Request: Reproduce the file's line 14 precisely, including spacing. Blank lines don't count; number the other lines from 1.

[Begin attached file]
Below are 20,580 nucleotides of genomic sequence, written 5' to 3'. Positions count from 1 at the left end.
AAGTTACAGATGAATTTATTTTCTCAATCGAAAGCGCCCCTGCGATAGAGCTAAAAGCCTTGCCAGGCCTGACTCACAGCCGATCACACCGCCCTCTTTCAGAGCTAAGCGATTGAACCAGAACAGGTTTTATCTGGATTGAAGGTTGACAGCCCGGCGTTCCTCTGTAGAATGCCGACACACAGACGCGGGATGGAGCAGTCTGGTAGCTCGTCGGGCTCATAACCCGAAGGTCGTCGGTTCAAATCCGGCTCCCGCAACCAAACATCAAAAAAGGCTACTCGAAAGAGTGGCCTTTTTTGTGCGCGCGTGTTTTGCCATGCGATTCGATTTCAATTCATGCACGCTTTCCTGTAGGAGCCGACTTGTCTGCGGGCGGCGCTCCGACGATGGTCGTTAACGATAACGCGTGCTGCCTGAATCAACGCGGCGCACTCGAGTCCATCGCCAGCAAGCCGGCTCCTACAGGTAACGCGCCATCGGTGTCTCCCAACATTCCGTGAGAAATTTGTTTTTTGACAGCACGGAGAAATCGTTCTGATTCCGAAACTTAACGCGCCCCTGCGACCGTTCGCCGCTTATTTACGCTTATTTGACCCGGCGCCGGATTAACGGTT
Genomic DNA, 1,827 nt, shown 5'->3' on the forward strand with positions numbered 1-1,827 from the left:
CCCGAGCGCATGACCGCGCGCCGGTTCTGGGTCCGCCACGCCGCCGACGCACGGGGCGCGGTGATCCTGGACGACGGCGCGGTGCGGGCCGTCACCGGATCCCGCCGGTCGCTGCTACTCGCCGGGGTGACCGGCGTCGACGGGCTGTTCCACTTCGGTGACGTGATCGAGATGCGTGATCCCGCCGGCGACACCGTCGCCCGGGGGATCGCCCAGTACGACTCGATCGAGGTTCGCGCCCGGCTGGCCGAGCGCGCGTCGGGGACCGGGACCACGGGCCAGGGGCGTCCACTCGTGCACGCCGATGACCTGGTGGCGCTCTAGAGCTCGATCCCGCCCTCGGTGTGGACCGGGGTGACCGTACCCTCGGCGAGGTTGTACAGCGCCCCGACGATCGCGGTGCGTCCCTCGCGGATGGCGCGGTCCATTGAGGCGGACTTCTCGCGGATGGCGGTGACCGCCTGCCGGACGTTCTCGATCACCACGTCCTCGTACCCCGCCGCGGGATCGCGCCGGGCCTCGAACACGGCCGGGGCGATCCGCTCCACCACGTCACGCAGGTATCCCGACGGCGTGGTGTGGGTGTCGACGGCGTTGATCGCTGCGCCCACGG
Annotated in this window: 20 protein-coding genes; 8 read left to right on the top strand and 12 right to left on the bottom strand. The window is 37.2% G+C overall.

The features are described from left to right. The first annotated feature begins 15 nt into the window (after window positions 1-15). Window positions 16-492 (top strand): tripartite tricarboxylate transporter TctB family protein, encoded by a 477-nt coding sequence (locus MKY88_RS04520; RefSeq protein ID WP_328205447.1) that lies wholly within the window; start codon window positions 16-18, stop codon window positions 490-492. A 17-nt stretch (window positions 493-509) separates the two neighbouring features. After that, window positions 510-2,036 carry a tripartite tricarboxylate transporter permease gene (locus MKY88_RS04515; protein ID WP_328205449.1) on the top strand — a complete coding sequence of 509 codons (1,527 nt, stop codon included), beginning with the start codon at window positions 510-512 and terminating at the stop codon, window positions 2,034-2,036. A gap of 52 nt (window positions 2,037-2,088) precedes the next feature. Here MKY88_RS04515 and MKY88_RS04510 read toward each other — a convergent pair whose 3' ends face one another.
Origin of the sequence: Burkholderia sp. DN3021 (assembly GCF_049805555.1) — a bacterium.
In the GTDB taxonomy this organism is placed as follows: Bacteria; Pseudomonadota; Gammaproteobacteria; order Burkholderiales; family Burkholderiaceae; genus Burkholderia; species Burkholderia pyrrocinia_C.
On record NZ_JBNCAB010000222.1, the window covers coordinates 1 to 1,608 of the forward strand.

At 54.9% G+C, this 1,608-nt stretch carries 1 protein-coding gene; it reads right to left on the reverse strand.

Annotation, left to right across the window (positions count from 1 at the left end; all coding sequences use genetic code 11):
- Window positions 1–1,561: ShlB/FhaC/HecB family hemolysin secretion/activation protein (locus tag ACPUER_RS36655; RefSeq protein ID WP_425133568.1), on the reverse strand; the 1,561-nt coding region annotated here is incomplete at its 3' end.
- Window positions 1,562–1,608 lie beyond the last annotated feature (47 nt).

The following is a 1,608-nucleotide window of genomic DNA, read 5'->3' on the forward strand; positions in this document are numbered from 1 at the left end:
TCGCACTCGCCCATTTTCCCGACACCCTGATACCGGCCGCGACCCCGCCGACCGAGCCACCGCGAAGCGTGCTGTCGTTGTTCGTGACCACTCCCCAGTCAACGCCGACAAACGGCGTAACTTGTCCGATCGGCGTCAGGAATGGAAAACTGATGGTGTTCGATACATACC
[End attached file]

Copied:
The following is a 1,608-nucleotide window of genomic DNA, read 5'->3' on the forward strand; positions in this document are numbered from 1 at the left end: